Austin reached 103 degrees Thursday afternoon–the 24th time temperatures have reached the triple digits this summer. 24 days is the average annual number of 100-degree days since 1990, however since records began in Austin in the 1800s, 14 days is the long-term average. In a clear sign of continued global warming, since 1998 the average number of 100-degree days in Austin has climbed to 34.
And, Central Texas is not alone. NOAA confirmed what we reported with preliminary data last week– last month was the hottest month on earth since at least 1850. July 2019 marked the 415th straight month that was warmer than the 20th-century average.
Both Arctic sea ice and Antarctic sea ice were at their lowest levels on record for the month, missing a total of 1 million square miles of ice, according to NOAA..
Here’s a closer look into NOAA’s latest monthly global climate report:
Climate by the numbers
The average global temperature in July was 1.71 degrees F above the 20th-century average of 60.4 degrees, making it the hottest July in the 140-year record, according to scientists at NOAA’s National Centers for Environmental Information. The previous hottest month on record was July 2016.
Nine of the 10 hottest Julys have occurred since 2005—with the last five years ranking as the five hottest. Last month was also the 43rd consecutive July and 415th consecutive month with above-average global temperatures.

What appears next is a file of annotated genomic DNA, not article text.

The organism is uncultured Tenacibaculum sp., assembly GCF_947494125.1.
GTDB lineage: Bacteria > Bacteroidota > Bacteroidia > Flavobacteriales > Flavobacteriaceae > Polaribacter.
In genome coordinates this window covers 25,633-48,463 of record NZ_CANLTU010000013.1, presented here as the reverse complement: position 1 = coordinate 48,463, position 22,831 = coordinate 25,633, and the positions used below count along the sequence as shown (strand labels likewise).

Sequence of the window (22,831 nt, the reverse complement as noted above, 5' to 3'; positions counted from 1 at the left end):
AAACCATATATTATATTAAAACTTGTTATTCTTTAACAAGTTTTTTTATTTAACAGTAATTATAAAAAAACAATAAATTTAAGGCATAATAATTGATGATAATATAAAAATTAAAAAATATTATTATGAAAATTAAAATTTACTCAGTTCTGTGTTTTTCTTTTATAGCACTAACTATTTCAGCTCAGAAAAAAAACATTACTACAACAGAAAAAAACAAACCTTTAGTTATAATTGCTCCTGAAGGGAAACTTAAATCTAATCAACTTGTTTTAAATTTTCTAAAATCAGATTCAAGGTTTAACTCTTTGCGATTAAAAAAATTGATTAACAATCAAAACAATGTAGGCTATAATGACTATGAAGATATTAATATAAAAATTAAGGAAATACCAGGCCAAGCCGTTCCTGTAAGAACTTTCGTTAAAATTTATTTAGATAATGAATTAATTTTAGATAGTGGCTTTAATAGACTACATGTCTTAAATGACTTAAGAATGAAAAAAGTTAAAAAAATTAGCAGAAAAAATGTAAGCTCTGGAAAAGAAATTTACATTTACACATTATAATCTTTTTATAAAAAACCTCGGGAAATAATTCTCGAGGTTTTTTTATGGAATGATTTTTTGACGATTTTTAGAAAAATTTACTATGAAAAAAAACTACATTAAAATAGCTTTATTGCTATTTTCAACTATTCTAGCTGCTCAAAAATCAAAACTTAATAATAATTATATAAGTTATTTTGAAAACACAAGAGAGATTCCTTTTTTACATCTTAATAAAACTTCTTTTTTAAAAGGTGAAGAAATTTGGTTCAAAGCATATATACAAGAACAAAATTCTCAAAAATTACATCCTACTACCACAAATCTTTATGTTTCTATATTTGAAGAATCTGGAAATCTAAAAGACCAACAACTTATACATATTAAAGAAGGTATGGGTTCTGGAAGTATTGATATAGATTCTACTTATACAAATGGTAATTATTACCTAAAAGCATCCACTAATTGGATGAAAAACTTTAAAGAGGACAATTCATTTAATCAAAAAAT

Year to date I January through July
The period from January through July produced a global temperature that was 1.71 degrees F above the 20th-century average of 56.9 degrees, tying with 2017 as the second-hottest year to date on record.
It was the hottest year to date for parts of North and South America, Asia, Australia, New Zealand, the southern half of Africa, portions of the western Pacific Ocean, western Indian Ocean and the Atlantic Ocean.
An annotated map of the world showing notable climate events that occurred around the world in July 2019. For details, see the short bulleted list below in our story (NOAA)Download Image
More notable stats and facts
Record-low sea ice: Average Arctic sea ice set a record low for July, running 19.8% below average – surpassing the previous historic low of July 2012.
Average Antarctic sea-ice coverage was 4.3% below the 1981-2010 average, making it the smallest for July in the 41-year record.
Some cool spots: Parts of Scandinavia and western and eastern Russia had temperatures at least 2.7 degrees F below average.